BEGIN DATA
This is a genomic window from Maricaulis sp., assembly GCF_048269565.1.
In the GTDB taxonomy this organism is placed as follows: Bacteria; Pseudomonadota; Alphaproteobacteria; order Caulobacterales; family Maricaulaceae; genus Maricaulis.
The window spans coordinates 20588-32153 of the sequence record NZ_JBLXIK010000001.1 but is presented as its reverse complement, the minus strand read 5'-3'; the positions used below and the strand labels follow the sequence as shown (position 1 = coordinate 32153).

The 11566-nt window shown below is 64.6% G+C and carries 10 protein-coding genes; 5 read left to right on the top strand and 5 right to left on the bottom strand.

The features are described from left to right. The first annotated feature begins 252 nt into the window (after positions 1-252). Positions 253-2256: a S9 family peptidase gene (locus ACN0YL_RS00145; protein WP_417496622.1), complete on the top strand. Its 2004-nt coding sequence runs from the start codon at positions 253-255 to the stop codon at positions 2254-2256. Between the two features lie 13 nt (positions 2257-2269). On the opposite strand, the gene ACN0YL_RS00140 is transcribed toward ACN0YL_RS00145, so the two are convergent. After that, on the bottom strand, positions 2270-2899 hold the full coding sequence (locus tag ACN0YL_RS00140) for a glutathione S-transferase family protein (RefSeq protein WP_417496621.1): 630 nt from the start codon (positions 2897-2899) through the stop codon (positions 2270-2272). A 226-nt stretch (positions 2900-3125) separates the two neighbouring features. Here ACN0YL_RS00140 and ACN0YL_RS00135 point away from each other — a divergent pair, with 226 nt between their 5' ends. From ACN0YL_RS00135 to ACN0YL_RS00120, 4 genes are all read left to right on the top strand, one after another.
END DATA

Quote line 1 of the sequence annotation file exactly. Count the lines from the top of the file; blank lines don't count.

This is a genomic window from Maricaulis sp., assembly GCF_048269565.1.